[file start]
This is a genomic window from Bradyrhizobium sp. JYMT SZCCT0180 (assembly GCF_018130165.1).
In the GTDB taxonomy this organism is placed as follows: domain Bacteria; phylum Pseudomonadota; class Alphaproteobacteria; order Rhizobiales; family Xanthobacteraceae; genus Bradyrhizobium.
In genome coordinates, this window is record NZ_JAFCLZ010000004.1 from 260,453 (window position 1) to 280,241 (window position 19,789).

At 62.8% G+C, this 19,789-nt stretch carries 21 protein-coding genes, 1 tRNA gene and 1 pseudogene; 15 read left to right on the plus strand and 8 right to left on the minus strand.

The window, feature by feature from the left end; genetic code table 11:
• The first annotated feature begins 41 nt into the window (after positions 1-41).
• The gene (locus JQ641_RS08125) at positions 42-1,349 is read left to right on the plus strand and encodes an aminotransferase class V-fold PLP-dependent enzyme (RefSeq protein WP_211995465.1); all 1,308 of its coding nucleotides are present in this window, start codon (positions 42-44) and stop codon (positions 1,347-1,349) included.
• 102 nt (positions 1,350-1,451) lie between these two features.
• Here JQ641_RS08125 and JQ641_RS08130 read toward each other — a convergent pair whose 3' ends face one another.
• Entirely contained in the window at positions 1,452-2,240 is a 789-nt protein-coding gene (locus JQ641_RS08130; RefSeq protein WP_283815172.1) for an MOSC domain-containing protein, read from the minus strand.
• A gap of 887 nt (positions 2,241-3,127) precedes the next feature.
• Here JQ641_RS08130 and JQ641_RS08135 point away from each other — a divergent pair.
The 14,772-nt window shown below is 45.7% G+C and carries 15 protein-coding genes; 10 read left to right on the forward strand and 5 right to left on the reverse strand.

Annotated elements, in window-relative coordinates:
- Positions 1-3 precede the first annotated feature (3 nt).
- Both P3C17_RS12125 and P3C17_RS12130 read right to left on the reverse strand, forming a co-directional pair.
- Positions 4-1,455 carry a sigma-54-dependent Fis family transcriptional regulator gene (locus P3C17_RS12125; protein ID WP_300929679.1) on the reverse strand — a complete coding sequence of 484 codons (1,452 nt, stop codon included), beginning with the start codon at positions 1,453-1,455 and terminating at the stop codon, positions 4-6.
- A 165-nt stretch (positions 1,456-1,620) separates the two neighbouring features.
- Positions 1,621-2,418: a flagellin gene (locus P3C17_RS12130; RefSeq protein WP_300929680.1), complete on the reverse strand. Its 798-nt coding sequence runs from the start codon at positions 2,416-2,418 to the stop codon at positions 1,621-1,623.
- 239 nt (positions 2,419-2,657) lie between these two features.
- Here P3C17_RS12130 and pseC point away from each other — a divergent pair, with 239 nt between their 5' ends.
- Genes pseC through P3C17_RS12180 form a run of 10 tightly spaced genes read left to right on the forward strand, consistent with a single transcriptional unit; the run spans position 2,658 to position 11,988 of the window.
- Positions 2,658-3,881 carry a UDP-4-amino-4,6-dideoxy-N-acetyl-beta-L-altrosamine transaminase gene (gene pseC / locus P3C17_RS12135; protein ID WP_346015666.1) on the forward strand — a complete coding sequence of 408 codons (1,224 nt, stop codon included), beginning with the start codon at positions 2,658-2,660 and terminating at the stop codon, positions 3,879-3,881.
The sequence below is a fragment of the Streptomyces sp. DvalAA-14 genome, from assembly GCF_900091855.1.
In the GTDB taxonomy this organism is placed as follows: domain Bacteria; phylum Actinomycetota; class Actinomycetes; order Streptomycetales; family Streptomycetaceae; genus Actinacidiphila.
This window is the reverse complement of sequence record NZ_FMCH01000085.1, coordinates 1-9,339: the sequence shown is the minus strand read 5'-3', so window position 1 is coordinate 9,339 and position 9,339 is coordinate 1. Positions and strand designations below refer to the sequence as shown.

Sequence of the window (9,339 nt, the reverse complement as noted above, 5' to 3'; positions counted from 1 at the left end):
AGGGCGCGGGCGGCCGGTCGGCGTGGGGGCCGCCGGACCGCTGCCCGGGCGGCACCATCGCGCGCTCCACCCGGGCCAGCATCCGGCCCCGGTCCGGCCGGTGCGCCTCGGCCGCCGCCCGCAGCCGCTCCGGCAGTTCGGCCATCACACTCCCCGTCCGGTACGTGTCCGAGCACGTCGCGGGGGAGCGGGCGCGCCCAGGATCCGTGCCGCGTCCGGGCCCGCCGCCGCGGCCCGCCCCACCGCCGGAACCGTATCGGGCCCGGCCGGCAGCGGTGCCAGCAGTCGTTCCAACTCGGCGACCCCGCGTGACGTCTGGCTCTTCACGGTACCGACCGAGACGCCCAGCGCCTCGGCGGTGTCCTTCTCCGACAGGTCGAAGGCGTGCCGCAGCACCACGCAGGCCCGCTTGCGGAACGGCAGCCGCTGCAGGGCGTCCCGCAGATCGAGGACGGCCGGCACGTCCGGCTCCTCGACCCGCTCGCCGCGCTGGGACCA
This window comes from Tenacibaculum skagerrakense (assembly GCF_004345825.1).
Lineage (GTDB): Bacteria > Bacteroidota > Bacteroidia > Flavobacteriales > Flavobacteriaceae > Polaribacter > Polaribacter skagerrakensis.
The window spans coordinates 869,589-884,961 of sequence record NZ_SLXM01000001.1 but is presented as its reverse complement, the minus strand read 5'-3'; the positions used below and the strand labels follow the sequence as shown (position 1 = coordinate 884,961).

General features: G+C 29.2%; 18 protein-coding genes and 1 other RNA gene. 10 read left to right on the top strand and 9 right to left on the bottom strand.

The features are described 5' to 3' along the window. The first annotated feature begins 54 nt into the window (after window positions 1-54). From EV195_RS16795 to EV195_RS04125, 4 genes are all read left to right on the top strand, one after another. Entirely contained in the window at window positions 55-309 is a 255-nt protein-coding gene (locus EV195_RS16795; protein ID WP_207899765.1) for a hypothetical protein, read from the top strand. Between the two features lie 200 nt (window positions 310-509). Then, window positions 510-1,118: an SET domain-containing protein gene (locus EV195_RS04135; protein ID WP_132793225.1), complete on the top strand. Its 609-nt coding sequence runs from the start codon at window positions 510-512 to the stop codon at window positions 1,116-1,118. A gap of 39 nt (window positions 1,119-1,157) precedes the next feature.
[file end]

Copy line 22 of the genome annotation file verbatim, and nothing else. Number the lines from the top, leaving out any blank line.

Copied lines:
- Genes pseC through P3C17_RS12180 form a run of 10 tightly spaced genes read left to right on the forward strand, consistent with a single transcriptional unit; the run spans position 2,658 to position 11,988 of the window.